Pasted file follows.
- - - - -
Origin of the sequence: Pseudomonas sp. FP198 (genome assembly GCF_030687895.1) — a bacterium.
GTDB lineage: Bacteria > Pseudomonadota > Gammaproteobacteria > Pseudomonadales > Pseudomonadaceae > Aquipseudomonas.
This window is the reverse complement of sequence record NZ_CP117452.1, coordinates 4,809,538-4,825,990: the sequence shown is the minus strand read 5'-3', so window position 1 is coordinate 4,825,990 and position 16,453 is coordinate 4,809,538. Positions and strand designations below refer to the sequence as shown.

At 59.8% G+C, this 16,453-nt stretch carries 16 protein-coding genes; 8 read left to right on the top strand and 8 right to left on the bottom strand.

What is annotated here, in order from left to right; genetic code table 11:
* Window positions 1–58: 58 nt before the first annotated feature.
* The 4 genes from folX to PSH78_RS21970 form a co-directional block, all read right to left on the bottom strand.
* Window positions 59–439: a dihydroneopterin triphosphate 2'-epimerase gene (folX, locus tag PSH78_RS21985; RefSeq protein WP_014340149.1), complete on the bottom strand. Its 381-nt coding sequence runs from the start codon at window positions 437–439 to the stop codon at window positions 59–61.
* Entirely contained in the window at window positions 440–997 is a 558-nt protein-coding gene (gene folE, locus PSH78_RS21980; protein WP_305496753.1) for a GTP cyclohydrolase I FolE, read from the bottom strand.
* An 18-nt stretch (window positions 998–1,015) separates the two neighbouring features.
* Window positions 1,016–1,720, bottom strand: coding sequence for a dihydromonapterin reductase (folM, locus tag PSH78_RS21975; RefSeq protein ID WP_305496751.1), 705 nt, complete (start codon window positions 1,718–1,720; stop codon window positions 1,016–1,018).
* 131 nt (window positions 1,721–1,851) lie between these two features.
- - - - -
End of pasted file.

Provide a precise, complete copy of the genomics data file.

Origin of the sequence: Pseudomonas sp. FP198 (genome assembly GCF_030687895.1) — a bacterium.
GTDB lineage: Bacteria > Pseudomonadota > Gammaproteobacteria > Pseudomonadales > Pseudomonadaceae > Aquipseudomonas.
This window is the reverse complement of sequence record NZ_CP117452.1, coordinates 4,809,538-4,825,990: the sequence shown is the minus strand read 5'-3', so window position 1 is coordinate 4,825,990 and position 16,453 is coordinate 4,809,538. Positions and strand designations below refer to the sequence as shown.

At 59.8% G+C, this 16,453-nt stretch carries 16 protein-coding genes; 8 read left to right on the top strand and 8 right to left on the bottom strand.

What is annotated here, in order from left to right; genetic code table 11:
* Window positions 1–58: 58 nt before the first annotated feature.
* The 4 genes from folX to PSH78_RS21970 form a co-directional block, all read right to left on the bottom strand.
* Window positions 59–439: a dihydroneopterin triphosphate 2'-epimerase gene (folX, locus tag PSH78_RS21985; RefSeq protein WP_014340149.1), complete on the bottom strand. Its 381-nt coding sequence runs from the start codon at window positions 437–439 to the stop codon at window positions 59–61.
* Entirely contained in the window at window positions 440–997 is a 558-nt protein-coding gene (gene folE, locus PSH78_RS21980; protein WP_305496753.1) for a GTP cyclohydrolase I FolE, read from the bottom strand.
* An 18-nt stretch (window positions 998–1,015) separates the two neighbouring features.
* Window positions 1,016–1,720, bottom strand: coding sequence for a dihydromonapterin reductase (folM, locus tag PSH78_RS21975; RefSeq protein ID WP_305496751.1), 705 nt, complete (start codon window positions 1,718–1,720; stop codon window positions 1,016–1,018).
* 131 nt (window positions 1,721–1,851) lie between these two features.